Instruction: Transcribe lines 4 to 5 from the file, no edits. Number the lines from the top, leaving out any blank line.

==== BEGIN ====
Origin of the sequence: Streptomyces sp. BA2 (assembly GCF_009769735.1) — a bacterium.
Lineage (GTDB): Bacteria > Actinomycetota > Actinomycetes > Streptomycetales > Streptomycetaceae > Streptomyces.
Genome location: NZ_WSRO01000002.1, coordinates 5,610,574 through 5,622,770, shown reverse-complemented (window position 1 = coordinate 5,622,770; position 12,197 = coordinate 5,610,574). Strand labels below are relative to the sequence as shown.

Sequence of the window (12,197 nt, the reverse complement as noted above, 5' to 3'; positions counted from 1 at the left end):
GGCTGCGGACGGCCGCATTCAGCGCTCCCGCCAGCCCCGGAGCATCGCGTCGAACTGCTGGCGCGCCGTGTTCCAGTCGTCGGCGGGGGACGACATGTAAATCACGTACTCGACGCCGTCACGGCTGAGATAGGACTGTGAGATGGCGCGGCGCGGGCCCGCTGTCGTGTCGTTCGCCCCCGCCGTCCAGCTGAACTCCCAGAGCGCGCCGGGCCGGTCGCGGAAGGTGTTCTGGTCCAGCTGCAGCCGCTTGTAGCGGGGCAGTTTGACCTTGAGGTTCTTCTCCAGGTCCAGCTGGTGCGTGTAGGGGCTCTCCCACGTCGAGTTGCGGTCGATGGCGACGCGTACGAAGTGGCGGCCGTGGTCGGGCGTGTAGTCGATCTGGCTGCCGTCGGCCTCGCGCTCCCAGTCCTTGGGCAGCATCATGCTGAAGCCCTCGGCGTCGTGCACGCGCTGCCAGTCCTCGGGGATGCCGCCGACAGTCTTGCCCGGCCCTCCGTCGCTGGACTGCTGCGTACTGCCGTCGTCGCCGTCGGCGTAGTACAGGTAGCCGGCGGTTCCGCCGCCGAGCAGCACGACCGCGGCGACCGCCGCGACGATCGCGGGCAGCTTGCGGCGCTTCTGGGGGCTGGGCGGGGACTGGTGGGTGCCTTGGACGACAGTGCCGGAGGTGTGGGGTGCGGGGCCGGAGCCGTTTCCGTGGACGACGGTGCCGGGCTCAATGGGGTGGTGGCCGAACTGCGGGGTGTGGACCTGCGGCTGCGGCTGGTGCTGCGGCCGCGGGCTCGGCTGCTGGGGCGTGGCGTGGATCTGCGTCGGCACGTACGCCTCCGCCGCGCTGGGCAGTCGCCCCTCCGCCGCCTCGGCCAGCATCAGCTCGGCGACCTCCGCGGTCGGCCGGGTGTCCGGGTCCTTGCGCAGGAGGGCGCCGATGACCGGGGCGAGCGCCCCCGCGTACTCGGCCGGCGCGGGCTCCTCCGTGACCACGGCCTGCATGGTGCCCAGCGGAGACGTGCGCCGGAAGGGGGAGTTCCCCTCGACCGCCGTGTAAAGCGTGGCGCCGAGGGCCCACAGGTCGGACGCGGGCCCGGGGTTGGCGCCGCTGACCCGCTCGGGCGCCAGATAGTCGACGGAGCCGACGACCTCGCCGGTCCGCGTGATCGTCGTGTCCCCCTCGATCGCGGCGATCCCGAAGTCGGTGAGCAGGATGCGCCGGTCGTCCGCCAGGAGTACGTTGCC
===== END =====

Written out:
Sequence of the window (12,197 nt, the reverse complement as noted above, 5' to 3'; positions counted from 1 at the left end):
GGCTGCGGACGGCCGCATTCAGCGCTCCCGCCAGCCCCGGAGCATCGCGTCGAACTGCTGGCGCGCCGTGTTCCAGTCGTCGGCGGGGGACGACATGTAAATCACGTACTCGACGCCGTCACGGCTGAGATAGGACTGTGAGATGGCGCGGCGCGGGCCCGCTGTCGTGTCGTTCGCCCCCGCCGTCCAGCTGAACTCCCAGAGCGCGCCGGGCCGGTCGCGGAAGGTGTTCTGGTCCAGCTGCAGCCGCTTGTAGCGGGGCAGTTTGACCTTGAGGTTCTTCTCCAGGTCCAGCTGGTGCGTGTAGGGGCTCTCCCACGTCGAGTTGCGGTCGATGGCGACGCGTACGAAGTGGCGGCCGTGGTCGGGCGTGTAGTCGATCTGGCTGCCGTCGGCCTCGCGCTCCCAGTCCTTGGGCAGCATCATGCTGAAGCCCTCGGCGTCGTGCACGCGCTGCCAGTCCTCGGGGATGCCGCCGACAGTCTTGCCCGGCCCTCCGTCGCTGGACTGCTGCGTACTGCCGTCGTCGCCGTCGGCGTAGTACAGGTAGCCGGCGGTTCCGCCGCCGAGCAGCACGACCGCGGCGACCGCCGCGACGATCGCGGGCAGCTTGCGGCGCTTCTGGGGGCTGGGCGGGGACTGGTGGGTGCCTTGGACGACAGTGCCGGAGGTGTGGGGTGCGGGGCCGGAGCCGTTTCCGTGGACGACGGTGCCGGGCTCAATGGGGTGGTGGCCGAACTGCGGGGTGTGGACCTGCGGCTGCGGCTGGTGCTGCGGCCGCGGGCTCGGCTGCTGGGGCGTGGCGTGGATCTGCGTCGGCACGTACGCCTCCGCCGCGCTGGGCAGTCGCCCCTCCGCCGCCTCGGCCAGCATCAGCTCGGCGACCTCCGCGGTCGGCCGGGTGTCCGGGTCCTTGCGCAGGAGGGCGCCGATGACCGGGGCGAGCGCCCCCGCGTACTCGGCCGGCGCGGGCTCCTCCGTGACCACGGCCTGCATGGTGCCCAGCGGAGACGTGCGCCGGAAGGGGGAGTTCCCCTCGACCGCCGTGTAAAGCGTGGCGCCGAGGGCCCACAGGTCGGACGCGGGCCCGGGGTTGGCGCCGCTGACCCGCTCGGGCGCCAGATAGTCGACGGAGCCGACGACCTCGCCGGTCCGCGTGATCGTCGTGTCCCCCTCGATCGCGGCGATCCCGAAGTCGGTGAGCAGGATGCGCCGGTCGTCCGCCAGGAGTACGTTGCC